|Apr 16th, 2014
Though previously published, this article included updated (off another winning season) statistics complete entering the 2014 postseason for Billy Walter's picks
It is NBA playoff time. In gambling that means every major handicapping site will have an article or six about the famed, or is it infamous zigzag theory. The concept is to bet on whichever team loses the previous game in a series to cover the ensuing contest.
Entering the 2014 postseason the blind zigzag is 388-363-8 since 1995. Obviously, there is no edge. There should be no further discussion.
Yet our bounce-back angle continues to win. Not as easy to objectively measure, it says weigh the zigzag based on a combination of the more evenly matched the teams are and the bigger the blowout is, the more likely the previous game loser is to bounce back.
The key word is "combination" of such factors. In other words, the threshold for "blowout" is not the same for a No. 1 versus eight as it would be for a four vs. five or when one plays No. 2.
Hence, some sports betting expert playoff bounce back subsystem angles that we trace involve both the spread and straight up margins.
Finally, teams are even more likely to respond positively at home. This why we must test hypotheses. My gut reaction was that home court advantage would be less in the postseason than regular season.
Why? Because scheduling dynamics are biased towards the home team in the regular campaign. When teams are playing three games in four nights or five in seven, a majority of those are on the road. In matchups in which one team is clearly more rested than their opponent, it benefits the home team about 80 percent of the time. In fact, long-term clients know some of our best NBA regular season angles are betting road teams when they are the 20 percent exception.
But alas, objective numbers say that since 1995 home teams have a +3.2 scoring edge in the regular season, but +4.8 in the postseason even though the aforesaid scheduling dynamic does not exist as any sports betting expert would know.
In reality, the explanation was right in front of my eyes. I've lived in Atlanta since 1988 and have gone to my share of Hawks games. Regular season crowds can be sparse and unenthusiastic. Playoff crowds in Atlanta are almost the polar opposite.
Since 1995 Atlanta is 16-9-1 against the spread in the postseason, but seven games under .500 in the regular season. The last several years, I print out attendance figures. I used to call, now can simply visit ticket sales websites on game day to see how many tickets are available. When analyzing home/road splits, I add up to 1.5 points to teams that were low in attendance during the regular season, but are sold out or nearly sold out that night.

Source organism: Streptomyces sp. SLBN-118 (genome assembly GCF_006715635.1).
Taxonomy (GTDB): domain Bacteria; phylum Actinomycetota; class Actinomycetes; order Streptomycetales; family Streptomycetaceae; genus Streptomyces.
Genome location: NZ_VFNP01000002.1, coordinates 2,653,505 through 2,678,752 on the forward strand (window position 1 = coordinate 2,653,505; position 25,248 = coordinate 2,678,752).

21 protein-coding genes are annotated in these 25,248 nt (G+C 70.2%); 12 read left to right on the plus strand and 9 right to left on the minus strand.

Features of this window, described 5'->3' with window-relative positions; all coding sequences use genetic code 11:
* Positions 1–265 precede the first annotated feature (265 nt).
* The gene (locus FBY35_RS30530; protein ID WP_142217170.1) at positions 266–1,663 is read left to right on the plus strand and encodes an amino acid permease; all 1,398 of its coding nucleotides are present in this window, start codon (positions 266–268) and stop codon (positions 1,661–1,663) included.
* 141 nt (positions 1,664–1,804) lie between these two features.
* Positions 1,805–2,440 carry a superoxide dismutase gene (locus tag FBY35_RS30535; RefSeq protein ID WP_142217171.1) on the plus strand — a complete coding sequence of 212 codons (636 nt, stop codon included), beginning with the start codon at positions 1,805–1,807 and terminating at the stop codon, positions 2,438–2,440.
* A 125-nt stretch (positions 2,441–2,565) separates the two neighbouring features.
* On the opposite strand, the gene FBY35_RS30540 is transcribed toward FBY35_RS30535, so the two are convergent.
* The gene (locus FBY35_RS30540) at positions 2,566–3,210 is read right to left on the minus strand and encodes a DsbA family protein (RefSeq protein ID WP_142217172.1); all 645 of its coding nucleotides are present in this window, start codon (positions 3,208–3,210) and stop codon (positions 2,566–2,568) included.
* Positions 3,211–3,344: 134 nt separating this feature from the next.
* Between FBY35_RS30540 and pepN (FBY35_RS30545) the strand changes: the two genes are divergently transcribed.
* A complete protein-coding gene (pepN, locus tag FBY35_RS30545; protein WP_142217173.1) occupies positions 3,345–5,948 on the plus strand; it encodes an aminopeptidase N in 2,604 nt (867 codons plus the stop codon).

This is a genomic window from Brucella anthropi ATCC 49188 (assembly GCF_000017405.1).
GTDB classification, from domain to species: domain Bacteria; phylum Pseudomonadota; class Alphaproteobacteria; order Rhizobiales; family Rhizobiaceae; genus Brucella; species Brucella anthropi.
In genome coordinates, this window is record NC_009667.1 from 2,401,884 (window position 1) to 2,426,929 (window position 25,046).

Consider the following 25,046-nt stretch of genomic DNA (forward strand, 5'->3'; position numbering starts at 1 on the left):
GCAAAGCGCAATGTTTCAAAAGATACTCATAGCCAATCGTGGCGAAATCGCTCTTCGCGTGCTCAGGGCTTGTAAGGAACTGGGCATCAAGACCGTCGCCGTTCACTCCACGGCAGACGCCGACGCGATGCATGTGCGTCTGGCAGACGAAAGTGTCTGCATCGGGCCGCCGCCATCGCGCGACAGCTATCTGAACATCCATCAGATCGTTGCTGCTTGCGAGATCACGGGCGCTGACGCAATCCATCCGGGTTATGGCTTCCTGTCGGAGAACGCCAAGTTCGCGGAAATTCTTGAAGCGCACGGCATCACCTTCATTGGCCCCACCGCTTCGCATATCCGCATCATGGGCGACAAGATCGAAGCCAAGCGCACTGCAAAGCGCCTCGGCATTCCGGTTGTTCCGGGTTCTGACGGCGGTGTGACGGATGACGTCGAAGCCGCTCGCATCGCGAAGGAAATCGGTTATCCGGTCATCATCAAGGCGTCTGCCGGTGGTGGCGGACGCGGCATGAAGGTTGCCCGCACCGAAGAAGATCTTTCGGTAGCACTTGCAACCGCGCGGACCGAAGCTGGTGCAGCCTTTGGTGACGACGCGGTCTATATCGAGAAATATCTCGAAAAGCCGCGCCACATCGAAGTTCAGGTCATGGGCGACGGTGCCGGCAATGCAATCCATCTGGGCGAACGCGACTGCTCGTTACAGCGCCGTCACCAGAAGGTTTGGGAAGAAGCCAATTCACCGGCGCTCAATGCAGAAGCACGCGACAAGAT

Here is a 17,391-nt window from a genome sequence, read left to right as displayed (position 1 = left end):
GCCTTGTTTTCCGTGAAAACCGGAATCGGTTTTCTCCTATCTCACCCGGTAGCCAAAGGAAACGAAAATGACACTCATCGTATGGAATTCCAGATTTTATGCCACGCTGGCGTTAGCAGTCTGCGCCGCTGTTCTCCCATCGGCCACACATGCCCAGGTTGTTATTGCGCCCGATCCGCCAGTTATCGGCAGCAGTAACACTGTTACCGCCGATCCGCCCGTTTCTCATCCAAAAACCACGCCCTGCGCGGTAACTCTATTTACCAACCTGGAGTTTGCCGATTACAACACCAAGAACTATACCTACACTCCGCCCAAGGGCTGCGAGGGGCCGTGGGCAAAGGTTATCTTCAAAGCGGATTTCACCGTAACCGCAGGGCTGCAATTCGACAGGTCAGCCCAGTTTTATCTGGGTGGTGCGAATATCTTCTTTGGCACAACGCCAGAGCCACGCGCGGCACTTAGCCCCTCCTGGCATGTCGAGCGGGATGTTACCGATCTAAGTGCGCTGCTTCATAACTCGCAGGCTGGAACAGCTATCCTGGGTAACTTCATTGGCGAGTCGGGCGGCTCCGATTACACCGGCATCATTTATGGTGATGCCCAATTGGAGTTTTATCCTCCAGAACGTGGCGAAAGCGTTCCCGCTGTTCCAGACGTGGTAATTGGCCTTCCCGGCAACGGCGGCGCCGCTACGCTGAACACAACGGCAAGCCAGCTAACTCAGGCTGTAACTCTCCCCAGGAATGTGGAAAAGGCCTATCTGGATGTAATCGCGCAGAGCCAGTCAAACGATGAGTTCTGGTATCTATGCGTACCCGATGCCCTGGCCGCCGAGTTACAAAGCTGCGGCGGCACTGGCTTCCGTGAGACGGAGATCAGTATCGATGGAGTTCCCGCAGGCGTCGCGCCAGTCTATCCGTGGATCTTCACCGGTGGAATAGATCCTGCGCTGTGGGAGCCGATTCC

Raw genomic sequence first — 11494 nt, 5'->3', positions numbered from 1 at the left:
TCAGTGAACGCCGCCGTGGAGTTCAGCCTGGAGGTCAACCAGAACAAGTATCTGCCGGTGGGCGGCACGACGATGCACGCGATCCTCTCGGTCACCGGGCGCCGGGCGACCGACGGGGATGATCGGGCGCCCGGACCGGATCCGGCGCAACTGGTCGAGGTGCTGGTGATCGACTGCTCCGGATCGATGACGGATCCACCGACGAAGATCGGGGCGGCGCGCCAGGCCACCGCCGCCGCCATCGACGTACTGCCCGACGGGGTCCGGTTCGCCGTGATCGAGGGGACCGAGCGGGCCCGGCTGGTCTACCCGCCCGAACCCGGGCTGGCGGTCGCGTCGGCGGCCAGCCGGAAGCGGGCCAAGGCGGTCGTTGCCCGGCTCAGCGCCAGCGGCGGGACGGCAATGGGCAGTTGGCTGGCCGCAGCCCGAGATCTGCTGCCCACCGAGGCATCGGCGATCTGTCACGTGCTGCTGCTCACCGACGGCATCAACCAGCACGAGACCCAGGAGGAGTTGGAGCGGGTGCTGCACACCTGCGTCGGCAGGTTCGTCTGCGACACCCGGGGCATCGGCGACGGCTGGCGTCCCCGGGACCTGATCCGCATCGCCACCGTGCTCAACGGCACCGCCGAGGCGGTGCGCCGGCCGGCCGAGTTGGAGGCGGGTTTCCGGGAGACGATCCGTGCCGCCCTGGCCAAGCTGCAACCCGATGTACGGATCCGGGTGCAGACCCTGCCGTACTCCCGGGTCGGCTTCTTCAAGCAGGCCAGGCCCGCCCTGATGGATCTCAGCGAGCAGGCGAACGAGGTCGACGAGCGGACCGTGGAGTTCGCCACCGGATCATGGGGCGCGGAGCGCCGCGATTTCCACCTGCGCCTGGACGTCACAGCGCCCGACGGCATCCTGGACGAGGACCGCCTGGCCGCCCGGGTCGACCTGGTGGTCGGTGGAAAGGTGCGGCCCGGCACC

Of the bounceback subsystems I track, among the most prominent is to go with playoff home favorites off a double-digit loss. This system is a very solid 76-50. Add to that the more subjective criterion of lower attendance teams that will have a sellout that night and the "bounce back angle" gets even stronger.
The term "playoff atmosphere" is not just a broadcasters' cliche, it is an actual handicapping angle.
The once vibrant, not nearly dormant USENET group rec.gambling.sports has a long-time poster with his own bounce back angle. He named it "Denise Milanis" apparently after an adult movie star known for her "bounciness."
He says to bet in a team off a "blowout" or "bad home loss" in the playoffs. Though he seems to be pretty clandestine about how he defines each, the bottom line is that he does post which games he says apply before they tipoff.
I have kept an eye his tracking and the only legitimate criticism is he does bloat his record a bit with cherry-picked lines, meaning the best hindsight spread he could have bet.
Still, he claims a mark of 115-71-5, which, even with a more objective scorekeeping using widely available lines, would not impeach the angle.
We all know of the proverbial fine looking daughter (or son) of not-so-attractive parents. Among the top of sports betting secrets is that the zigag is a Plain Jane mom with one beautiful looking daughter: the bounce back angle. She gets better with age.
Joe Duffy's Picks gives you the exact angle and the precise up-to-date stat when the bounce back angles apply.